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Madison Museum

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1929, Herbert Maier; 1971 renovation. Madison Junction.

The Madison Museum, built in 1929 in the northwest portion of Yellowstone National Park, is the smallest of the three trailside museums. The building is set in a clearing east of the confluence of the Madison, Gibbon, and Firehole rivers. Its floor plan and exterior photographs were featured in the National Park Service’s 1938 survey, Park and Recreation Structures, with the following caption: “Minor in size, but not in its contribution to park architecture. The pitch of the roof and the texture of the selected logs conspire with the rakish buttressing of the well-scaled rock work to deserve unqualified acclaim. The spacious ‘landscape’ window serves to project the outdoors into the museum interior, an illusion to be sought wherever the objective is the interpretation of surrounding nature.”

This modest, one-story building has a modified L-shaped plan created by a slightly shifted perpendicular meeting of the primary east-west wing, originally housing the Exhibit Room, and the north-south extension, originally the Naturalist’s Quarters. The ridge of this living area’s hipped roof engages the north sloped roof of the gable-fronted Exhibit Room. These rooms were opened to each other during the 1971 renovation for Yellowstone’s centennial. The exterior space formed between the wings creates a stone terrace accessed from the Exhibit Room. Low stone walls and steps direct the visitor west, offering a view of the Madison River.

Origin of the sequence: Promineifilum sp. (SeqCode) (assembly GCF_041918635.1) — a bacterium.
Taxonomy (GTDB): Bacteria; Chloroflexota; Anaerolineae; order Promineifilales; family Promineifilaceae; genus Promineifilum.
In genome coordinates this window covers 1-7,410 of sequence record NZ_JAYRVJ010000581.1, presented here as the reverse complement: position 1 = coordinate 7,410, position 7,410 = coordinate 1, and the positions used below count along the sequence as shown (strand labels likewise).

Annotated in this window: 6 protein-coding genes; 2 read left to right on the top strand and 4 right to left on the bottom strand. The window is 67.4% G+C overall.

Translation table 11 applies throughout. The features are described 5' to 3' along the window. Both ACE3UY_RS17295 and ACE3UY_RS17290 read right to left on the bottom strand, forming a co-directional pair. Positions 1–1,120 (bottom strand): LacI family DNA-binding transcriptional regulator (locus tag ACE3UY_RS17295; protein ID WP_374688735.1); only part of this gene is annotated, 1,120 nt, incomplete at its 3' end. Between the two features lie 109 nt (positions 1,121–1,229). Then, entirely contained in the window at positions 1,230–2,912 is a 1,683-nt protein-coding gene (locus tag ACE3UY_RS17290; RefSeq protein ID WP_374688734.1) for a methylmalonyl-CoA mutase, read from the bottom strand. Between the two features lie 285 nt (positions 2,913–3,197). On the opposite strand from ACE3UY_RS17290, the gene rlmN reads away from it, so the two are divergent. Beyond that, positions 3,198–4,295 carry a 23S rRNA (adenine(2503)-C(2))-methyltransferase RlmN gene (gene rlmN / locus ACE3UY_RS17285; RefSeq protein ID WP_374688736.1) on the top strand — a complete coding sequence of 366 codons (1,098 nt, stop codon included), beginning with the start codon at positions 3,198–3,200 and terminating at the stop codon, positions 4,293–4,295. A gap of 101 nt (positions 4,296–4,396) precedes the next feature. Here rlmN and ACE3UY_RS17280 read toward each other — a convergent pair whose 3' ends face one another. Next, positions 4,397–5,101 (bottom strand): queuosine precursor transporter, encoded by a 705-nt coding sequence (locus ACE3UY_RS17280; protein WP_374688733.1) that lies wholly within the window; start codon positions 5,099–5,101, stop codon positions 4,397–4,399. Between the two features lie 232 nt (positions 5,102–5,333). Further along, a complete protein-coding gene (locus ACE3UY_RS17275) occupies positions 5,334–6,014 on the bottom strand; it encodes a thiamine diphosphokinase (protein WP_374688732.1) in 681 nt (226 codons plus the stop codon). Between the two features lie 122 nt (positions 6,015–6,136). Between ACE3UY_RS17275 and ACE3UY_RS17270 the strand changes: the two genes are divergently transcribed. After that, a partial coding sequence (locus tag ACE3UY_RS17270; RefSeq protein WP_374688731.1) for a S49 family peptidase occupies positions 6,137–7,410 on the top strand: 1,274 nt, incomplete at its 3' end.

The building belies its size by use of large boulders and large expanses of glass. The rhyolite rubble stone base is waist high, allowing for tall windows. At the building’s corners, the bases rise and extend out to the land like lava flows. The eaves extend far beyond the building walls and are supported by log rafters. The rafter ends of the exhibit wing are supported by large log beams which, in turn, bear on log struts. The smoother materials of the wood shingle walls and roofing, multi-light wood windows, and exterior and interior flooring create a welcome textural contrast. The upper walls are finished with thin wood shingles laid in alternating courses of tall and short shingles, while gable ends are finished with a playful cut-out pattern of alternating diamonds and fir trees.

On the interior, knotty log structure of the walls and roof is revealed inside the building, with large columns supporting log beams and rafters. The expansive quality of this small building is only evident when looking across the main exhibit room toward the large, three-part window at the room’s opposite (west) end.


Bryant, Harold C., and Wallace W. Atwood, Jr. Research and Education in the National Parks - Part I: The Educational Program in the National Parks. Washington, D.C.: U.S. Department of the Interior, National Park Service, 1932.

Good, Albert, and Randall J. Biallas. Park and Recreation Structures. 1938. Reprint, New York: Princeton Architectural Press, 1999.

Harrison, Laura Soulliere. Architecture in the Parks National Historic Landmark Theme Study. Washington, DC: U.S. Department of the Interior, National Park Service, 1986.

Writing Credits

Lesley M. Gilmore
Mary M. Humstone



  • 1929

  • 1971

    Interior First Floor Renovation (into one space)

What's Nearby


Lesley M. Gilmore, "Madison Museum", [Yellowstone National Park, Wyoming], SAH Archipedia, eds. Gabrielle Esperdy and Karen Kingsley, Charlottesville: UVaP, 2012—,

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